Aims: To determine the effect of three different freezing temperatures on post-freeze-drying survival rates of wine yeasts and lactic acid bacteria (LAB). To know if a similar freeze-drying protocol can be used for both micro-organisms. Methods and Results: Cells from liquid culture media were recovered and concentrated in appropriate lyoprotectants. Aliquots of each strain were frozen at −20, −80 and −196°C before vacuum drying. Viable cell counts were done before freezing and after freeze-drying. Survival rates were calculated. Freezing temperatures differently affected yeast and bacteria survival. The highest survival rates were obtained at −20 and −80°C for yeasts, but at −196°C for LAB. Major differences in survival rates were recorded among freeze-dried yeasts, but were less drastic for LAB. Yeasts Pichia membranifaciens, Starmerella bacillaris and Metschnikowia pulcherrima, and LAB Lactobacillus paracasei, Pediococcus parvulus and Lactobacillus mali, were the most tolerant species to freeze-drying, regardless of freezing temperature. Conclusions: Yeast and LAB survival rates differed for each tested freezing temperature. For yeasts, −20°C ensured the highest post-freeze-drying viability and −196°C for LAB. Significance and Impact of the Study: Freezing temperature to freeze-dry cells is a crucial factor for ensuring good wine yeast and LAB survival. These results are important for appropriately preserving micro-organisms and for improving starter production processes.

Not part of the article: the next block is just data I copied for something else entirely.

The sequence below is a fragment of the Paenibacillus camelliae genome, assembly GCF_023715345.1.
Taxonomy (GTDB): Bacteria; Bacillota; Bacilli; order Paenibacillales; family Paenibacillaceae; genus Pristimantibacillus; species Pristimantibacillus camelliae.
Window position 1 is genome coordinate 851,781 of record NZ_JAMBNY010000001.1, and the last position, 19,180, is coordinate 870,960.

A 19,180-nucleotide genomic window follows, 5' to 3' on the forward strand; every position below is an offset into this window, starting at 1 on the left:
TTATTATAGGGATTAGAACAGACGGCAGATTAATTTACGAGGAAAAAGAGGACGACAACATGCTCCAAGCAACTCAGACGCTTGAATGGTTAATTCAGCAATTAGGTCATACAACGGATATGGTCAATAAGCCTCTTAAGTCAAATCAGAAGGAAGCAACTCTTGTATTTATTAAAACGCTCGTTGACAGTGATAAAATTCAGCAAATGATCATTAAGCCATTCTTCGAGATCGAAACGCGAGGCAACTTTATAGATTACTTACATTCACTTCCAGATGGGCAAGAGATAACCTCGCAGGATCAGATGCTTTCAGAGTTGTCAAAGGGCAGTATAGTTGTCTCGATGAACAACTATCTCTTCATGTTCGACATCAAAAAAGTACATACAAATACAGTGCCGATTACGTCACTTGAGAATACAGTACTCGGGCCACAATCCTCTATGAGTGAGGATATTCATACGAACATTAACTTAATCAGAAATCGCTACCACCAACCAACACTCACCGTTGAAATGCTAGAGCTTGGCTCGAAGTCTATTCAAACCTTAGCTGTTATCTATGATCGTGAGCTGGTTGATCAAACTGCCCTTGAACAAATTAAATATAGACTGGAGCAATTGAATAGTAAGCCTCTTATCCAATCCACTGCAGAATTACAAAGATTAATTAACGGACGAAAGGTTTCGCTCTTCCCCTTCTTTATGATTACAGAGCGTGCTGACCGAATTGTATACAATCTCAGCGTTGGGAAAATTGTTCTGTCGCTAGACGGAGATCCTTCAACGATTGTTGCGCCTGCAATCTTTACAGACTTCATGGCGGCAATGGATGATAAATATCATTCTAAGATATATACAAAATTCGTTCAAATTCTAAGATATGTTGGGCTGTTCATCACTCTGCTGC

Bibliographical noteFunding Information:
This work was supported by the Ministry of Education and Science, the National Institute for Agricultural Research (INIA) and European Regional Development Funds (ERDF) through Project RM2007-00007-00-00. We acknowledge Helen Warburton revising the English language.
© 2017 The Society for Applied Microbiology
- lactic acid bacteria